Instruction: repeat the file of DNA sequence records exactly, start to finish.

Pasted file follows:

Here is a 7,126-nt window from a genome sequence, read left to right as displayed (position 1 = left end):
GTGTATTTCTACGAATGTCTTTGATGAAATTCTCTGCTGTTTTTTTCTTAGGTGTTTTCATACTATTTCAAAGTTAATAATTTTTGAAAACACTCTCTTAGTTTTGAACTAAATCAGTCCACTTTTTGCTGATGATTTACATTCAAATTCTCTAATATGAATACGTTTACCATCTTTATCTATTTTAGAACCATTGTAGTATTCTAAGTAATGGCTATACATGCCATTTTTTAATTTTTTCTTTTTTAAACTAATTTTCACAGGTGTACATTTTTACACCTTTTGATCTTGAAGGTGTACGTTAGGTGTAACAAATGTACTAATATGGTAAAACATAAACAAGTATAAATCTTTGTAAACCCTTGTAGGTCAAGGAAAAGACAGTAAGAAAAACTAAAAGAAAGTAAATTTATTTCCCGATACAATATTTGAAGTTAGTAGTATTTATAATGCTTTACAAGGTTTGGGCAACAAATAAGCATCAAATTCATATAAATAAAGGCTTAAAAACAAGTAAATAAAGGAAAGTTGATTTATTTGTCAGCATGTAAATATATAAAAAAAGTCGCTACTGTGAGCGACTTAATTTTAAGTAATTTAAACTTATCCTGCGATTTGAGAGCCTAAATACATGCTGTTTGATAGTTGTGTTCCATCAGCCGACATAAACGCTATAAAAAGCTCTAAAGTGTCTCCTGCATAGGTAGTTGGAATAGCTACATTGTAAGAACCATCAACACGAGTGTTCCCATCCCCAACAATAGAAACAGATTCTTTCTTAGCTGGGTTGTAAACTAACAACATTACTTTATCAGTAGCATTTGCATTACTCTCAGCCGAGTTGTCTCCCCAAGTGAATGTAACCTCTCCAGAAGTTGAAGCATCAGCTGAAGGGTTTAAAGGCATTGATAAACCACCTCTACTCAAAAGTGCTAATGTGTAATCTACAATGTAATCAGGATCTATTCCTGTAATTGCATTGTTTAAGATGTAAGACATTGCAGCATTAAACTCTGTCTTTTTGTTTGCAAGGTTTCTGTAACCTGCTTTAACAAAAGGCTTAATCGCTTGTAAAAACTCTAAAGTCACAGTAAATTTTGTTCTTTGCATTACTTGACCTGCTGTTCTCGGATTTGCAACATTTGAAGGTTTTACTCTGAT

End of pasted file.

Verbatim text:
Here is a 7,126-nt window from a genome sequence, read left to right as displayed (position 1 = left end):
GTGTATTTCTACGAATGTCTTTGATGAAATTCTCTGCTGTTTTTTTCTTAGGTGTTTTCATACTATTTCAAAGTTAATAATTTTTGAAAACACTCTCTTAGTTTTGAACTAAATCAGTCCACTTTTTGCTGATGATTTACATTCAAATTCTCTAATATGAATACGTTTACCATCTTTATCTATTTTAGAACCATTGTAGTATTCTAAGTAATGGCTATACATGCCATTTTTTAATTTTTTCTTTTTTAAACTAATTTTCACAGGTGTACATTTTTACACCTTTTGATCTTGAAGGTGTACGTTAGGTGTAACAAATGTACTAATATGGTAAAACATAAACAAGTATAAATCTTTGTAAACCCTTGTAGGTCAAGGAAAAGACAGTAAGAAAAACTAAAAGAAAGTAAATTTATTTCCCGATACAATATTTGAAGTTAGTAGTATTTATAATGCTTTACAAGGTTTGGGCAACAAATAAGCATCAAATTCATATAAATAAAGGCTTAAAAACAAGTAAATAAAGGAAAGTTGATTTATTTGTCAGCATGTAAATATATAAAAAAAGTCGCTACTGTGAGCGACTTAATTTTAAGTAATTTAAACTTATCCTGCGATTTGAGAGCCTAAATACATGCTGTTTGATAGTTGTGTTCCATCAGCCGACATAAACGCTATAAAAAGCTCTAAAGTGTCTCCTGCATAGGTAGTTGGAATAGCTACATTGTAAGAACCATCAACACGAGTGTTCCCATCCCCAACAATAGAAACAGATTCTTTCTTAGCTGGGTTGTAAACTAACAACATTACTTTATCAGTAGCATTTGCATTACTCTCAGCCGAGTTGTCTCCCCAAGTGAATGTAACCTCTCCAGAAGTTGAAGCATCAGCTGAAGGGTTTAAAGGCATTGATAAACCACCTCTACTCAAAAGTGCTAATGTGTAATCTACAATGTAATCAGGATCTATTCCTGTAATTGCATTGTTTAAGATGTAAGACATTGCAGCATTAAACTCTGTCTTTTTGTTTGCAAGGTTTCTGTAACCTGCTTTAACAAAAGGCTTAATCGCTTGTAAAAACTCTAAAGTCACAGTAAATTTTGTTCTTTGCATTACTTGACCTGCTGTTCTCGGATTTGCAACATTTGAAGGTTTTACTCTGAT